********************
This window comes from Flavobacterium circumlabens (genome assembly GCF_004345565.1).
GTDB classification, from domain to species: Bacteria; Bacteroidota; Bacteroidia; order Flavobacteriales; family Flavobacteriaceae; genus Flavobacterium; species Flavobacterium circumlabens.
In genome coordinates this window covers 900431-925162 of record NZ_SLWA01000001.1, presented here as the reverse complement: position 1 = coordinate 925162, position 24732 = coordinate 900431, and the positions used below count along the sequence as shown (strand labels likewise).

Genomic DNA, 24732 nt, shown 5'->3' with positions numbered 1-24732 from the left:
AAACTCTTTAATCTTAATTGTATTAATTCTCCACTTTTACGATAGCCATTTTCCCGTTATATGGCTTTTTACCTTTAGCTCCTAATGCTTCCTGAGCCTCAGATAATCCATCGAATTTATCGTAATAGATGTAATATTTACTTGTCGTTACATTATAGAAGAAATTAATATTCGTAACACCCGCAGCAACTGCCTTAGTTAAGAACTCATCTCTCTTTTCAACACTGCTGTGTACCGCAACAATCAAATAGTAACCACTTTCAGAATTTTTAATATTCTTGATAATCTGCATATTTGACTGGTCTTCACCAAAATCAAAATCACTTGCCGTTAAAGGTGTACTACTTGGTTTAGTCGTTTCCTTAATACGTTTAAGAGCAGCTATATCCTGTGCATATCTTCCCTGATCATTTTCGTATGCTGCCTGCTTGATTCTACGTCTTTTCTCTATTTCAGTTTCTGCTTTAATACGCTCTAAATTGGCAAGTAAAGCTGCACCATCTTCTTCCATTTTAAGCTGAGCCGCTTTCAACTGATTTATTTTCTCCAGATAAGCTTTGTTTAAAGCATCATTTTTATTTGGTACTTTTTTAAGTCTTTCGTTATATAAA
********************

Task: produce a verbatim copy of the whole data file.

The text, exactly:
This window comes from Flavobacterium circumlabens (genome assembly GCF_004345565.1).
GTDB classification, from domain to species: Bacteria; Bacteroidota; Bacteroidia; order Flavobacteriales; family Flavobacteriaceae; genus Flavobacterium; species Flavobacterium circumlabens.
In genome coordinates this window covers 900431-925162 of record NZ_SLWA01000001.1, presented here as the reverse complement: position 1 = coordinate 925162, position 24732 = coordinate 900431, and the positions used below count along the sequence as shown (strand labels likewise).

Genomic DNA, 24732 nt, shown 5'->3' with positions numbered 1-24732 from the left:
AAACTCTTTAATCTTAATTGTATTAATTCTCCACTTTTACGATAGCCATTTTCCCGTTATATGGCTTTTTACCTTTAGCTCCTAATGCTTCCTGAGCCTCAGATAATCCATCGAATTTATCGTAATAGATGTAATATTTACTTGTCGTTACATTATAGAAGAAATTAATATTCGTAACACCCGCAGCAACTGCCTTAGTTAAGAACTCATCTCTCTTTTCAACACTGCTGTGTACCGCAACAATCAAATAGTAACCACTTTCAGAATTTTTAATATTCTTGATAATCTGCATATTTGACTGGTCTTCACCAAAATCAAAATCACTTGCCGTTAAAGGTGTACTACTTGGTTTAGTCGTTTCCTTAATACGTTTAAGAGCAGCTATATCCTGTGCATATCTTCCCTGATCATTTTCGTATGCTGCCTGCTTGATTCTACGTCTTTTCTCTATTTCAGTTTCTGCTTTAATACGCTCTAAATTGGCAAGTAAAGCTGCACCATCTTCTTCCATTTTAAGCTGAGCCGCTTTCAACTGATTTATTTTCTCCAGATAAGCTTTGTTTAAAGCATCATTTTTATTTGGTACTTTTTTAAGTCTTTCGTTATATAAA